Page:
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Her World

Bargain Shopping Spree in Maine

September 07, 1986|JUDITH MORGAN | Morgan, of La Jolla, is a nationally known magazine and newspaper writer

"What do you do up here in summer?" I asked a native of Maine one November morning as we bundled into parkas to hike in the Camden Hills.

"Well," he replied, "if it falls on a weekend, we go to the beach."

This August I saw it was true. From York Beach to Wells, from Kennebunk to Old Orchard, the sandy coves were full.

As were Maine's pebbly shores, hard by the Atlantic. As were the marinas and inns.

As were the sidewalks of Freeport, hometown of old-line L. L. Bean and dozens of new factory outlets shops that offer cut-rate prices on designer sportswear from Ralph Lauren to Anne Klein, and on shoes and china and cookware. Discounts average 50% off suggested retail. Much of the merchandise is in city stores in the same season. Some items are marked Irregular or Seconds.

Store Always Open

L. L. Bean, the outdoor sporting specialist on Main Street, is open 24 hours a day, 365 days a year. Visitors approach its doors with glee and respect; it is a sight to see and a place to shop. The home store offers more items than its famed catalogue can list. The customer service and product guarantees are legendary.

When I tried to buy a pair of my favorite L. L. Bean suede country walkers, the clerk checked the storeroom and said they were not in stock. They were not in the latest catalogue either, he reported, and yet the computer did not indicate that they had been discontinued.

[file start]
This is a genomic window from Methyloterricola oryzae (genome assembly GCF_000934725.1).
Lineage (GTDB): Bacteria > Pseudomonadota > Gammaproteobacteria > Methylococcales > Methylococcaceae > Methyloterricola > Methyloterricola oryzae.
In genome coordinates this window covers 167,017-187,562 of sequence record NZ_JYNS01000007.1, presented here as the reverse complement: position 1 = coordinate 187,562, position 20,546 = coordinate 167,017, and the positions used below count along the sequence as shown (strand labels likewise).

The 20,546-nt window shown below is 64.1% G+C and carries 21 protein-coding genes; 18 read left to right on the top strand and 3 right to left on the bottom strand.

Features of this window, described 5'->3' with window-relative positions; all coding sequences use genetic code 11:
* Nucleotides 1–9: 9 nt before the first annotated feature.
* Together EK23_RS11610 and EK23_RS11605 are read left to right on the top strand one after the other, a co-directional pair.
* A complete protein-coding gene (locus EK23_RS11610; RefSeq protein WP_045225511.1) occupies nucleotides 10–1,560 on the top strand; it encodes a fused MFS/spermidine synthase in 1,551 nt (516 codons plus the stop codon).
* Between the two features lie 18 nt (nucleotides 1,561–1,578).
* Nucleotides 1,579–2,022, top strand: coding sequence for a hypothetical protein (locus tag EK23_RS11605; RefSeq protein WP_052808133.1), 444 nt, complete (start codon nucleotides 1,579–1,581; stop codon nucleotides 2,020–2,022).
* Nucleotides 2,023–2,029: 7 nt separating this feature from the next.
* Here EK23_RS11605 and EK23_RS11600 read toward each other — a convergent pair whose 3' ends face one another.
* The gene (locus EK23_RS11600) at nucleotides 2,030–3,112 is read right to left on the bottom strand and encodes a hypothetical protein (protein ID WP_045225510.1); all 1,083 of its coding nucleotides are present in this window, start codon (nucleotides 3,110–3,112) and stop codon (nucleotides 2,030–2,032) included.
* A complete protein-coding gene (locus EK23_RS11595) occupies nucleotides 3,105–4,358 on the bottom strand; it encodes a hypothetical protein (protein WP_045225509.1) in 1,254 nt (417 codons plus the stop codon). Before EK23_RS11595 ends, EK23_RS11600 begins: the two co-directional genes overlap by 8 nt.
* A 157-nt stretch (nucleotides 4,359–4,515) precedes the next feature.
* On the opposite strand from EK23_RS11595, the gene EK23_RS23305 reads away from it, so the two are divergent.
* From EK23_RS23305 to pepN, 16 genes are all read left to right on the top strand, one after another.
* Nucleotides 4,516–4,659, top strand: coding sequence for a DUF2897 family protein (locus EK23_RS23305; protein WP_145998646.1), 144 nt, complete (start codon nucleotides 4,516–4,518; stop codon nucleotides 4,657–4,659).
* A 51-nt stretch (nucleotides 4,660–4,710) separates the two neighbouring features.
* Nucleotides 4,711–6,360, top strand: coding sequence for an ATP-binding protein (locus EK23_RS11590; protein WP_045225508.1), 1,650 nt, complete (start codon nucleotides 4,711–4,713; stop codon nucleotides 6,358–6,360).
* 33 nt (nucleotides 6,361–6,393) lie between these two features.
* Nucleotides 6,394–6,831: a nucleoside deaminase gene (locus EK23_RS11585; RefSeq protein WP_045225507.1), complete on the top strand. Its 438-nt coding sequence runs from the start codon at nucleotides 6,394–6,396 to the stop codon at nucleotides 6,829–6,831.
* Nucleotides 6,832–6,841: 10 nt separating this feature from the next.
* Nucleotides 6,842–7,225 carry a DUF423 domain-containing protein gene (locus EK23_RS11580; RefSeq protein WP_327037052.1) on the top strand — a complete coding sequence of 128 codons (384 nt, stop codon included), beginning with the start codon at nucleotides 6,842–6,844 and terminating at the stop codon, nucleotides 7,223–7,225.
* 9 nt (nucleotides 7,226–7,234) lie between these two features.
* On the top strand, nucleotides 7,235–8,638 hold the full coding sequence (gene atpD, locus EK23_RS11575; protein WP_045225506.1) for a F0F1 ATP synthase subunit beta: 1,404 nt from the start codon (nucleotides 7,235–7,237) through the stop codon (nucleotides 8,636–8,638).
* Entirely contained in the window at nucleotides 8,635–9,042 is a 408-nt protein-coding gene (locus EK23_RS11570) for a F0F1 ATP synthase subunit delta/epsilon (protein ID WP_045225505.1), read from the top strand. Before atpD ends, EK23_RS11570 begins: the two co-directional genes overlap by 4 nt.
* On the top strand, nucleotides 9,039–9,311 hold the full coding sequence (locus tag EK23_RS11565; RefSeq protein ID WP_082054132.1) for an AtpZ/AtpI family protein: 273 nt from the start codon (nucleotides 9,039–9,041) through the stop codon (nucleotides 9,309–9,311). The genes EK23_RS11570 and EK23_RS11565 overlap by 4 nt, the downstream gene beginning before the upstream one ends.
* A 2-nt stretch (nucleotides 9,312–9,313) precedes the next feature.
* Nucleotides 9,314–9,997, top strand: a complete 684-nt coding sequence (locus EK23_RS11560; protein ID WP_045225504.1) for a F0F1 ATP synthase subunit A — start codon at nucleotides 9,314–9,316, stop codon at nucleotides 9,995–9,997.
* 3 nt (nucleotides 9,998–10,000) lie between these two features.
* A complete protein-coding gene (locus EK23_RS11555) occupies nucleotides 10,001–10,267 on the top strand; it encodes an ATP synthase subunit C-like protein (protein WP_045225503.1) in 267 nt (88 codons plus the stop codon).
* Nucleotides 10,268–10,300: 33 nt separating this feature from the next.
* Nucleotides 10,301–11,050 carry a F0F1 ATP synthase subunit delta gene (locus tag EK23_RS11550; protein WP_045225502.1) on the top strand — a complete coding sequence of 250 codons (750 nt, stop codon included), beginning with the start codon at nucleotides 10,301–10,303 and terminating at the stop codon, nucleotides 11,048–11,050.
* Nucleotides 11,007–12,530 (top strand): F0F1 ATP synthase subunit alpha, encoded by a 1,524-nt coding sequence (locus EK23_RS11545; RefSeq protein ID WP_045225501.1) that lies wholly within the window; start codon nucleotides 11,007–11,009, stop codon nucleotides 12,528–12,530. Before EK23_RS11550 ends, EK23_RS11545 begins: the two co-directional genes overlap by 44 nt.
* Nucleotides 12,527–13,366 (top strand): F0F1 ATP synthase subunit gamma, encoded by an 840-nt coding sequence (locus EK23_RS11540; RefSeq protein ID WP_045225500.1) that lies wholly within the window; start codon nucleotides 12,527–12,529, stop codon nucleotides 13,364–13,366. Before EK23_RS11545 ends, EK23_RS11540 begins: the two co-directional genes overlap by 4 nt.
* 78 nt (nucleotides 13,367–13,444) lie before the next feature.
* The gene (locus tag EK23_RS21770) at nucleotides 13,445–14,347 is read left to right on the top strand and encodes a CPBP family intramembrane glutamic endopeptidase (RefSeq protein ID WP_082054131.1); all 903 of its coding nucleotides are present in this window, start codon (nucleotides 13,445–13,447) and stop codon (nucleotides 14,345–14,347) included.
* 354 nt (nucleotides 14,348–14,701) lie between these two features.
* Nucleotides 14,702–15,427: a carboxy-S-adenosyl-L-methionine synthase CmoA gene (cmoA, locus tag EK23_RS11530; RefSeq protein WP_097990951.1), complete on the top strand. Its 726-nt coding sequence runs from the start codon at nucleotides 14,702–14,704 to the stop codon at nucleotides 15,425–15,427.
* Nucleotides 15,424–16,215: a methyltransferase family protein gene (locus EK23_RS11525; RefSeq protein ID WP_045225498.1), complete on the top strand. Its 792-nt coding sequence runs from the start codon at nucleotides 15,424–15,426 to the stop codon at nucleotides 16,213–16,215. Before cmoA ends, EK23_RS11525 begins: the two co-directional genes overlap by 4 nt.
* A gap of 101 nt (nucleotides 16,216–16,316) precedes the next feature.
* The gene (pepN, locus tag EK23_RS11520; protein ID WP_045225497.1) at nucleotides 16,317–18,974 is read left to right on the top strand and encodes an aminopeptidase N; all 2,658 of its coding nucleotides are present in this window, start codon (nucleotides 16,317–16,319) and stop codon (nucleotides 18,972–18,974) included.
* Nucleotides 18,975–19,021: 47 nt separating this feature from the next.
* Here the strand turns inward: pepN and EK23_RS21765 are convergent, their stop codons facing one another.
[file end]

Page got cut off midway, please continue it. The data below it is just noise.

"Maybe they are just out of season," he said stubbornly. "Let's place an order and tell the computer to find them."

We shook hands at the conspiracy.

The shoes arrived at my home in California two days after I did. I don't know how it happened, but I am glad.

On my last day in Maine I stumbled into a cozy shop called Portmanteau at 36 Wharf St., in the Old Port Exchange, the restored waterfront of Portland.

Making Canvas Goods

The shop specializes in canvas goods. On an industrial strength sewing machine, they whip up snappy parkas and anoraks of 10-ounce water-repellent canvas that are lined with soft chamois cloth and have brass toggle closures.

Hanging from wall hooks was an intriguing collection of totes and satchels, camera bags and boat bags. I admired totes with paisley pockets and others with tapestry squares. Then I chose a shoulder bag of taupe canvas trimmed with brown leather, web straps and zipper top and pockets. It is large enough to serve as duffel, briefcase and purse for casual weekend trips. I bought a smaller black tote (about 16 inches square) for more formal expeditions.

As the jolly proprietor folded them for mailing, I read the blackboard above her head. It listed answers to customers' most frequent questions.

Yes, we make all our bags on the premises.

Yes, we use heavy-weight sailmakers' thread.

Yes, we will change colors or trim for special orders.

No, you can't find them for less in Freeport, Me.

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